[erlang-questions] SSL: Getting master_secret and client_random (or premaster_secret)

Kenneth Lakin <>
Fri Jan 13 19:16:52 CET 2017


On 01/13/2017 01:39 AM, Ingela Andin wrote:
> When it comes to security you should be very careful...

Agreed.

> However we would not want connection_information to return these values
> by default.

That's sensible. master_secret, server_random, and client_random should
be documented options (with a "THIS INFORMATION IS SECURITY SENSITIVE!
BE CAREFUL!" warning attached to them) for ssl:connection_information/2.

However, what does it mean to start a connection in "debug mode"? The
string "debug" neither appears in the ssl module documentation, nor in
its source code (OTP 19.2). Isn't limiting access to those parameters to
an explicit request (via ssl:connection_information/2) a sufficiently
high barrier? Why require one to start a connection in a special mode in
addition to making the explicit request for the parameters?

> What if someone thinks its a good idea to decrypt the data
> outside the TLS connection in the server and send it to an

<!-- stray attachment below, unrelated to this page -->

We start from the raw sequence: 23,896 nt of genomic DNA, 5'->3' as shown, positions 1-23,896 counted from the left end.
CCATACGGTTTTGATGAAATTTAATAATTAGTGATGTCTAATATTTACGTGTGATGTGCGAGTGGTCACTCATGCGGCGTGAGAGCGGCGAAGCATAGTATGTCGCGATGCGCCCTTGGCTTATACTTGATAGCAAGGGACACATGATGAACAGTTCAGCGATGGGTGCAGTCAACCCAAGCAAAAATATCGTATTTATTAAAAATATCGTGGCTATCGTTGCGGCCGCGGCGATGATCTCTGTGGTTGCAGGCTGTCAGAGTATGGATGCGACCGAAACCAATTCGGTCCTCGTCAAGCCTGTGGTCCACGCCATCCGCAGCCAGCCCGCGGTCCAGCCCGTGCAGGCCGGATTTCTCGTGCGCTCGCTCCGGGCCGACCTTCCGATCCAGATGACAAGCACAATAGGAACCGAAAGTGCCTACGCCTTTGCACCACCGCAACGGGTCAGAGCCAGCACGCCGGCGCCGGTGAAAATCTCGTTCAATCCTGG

> external logging server in the clear!

The server already has the plaintext that was transferred through the
TLS tunnel. TLS doesn't protect you from your peer, it protects you from
someone in the middle. :)

> What if someone decides to transfer the logs in an insecure way from
> the server!

Sure, but "malicious or poorly-thought-out TLS peers (or system
operators)" are -AFAICT- outside the scope of the protection that TLS
provides. Given that both OpenSSL and BoringSSL provide functions to
extract client/server random and master secret, it seems that there is a
legitimate (if niche) reason for exposing this information to clients.

I mean, the Erlang ssl module allows you to turn off BEAST mitigation
and the block cypher padding check. These options are arguably more
dangerous than what's being discussed (as they weaken TLS's MITM
protections (leaving you open to POODLE and BEAST)) but they are _very_
useful in certain niche situations.


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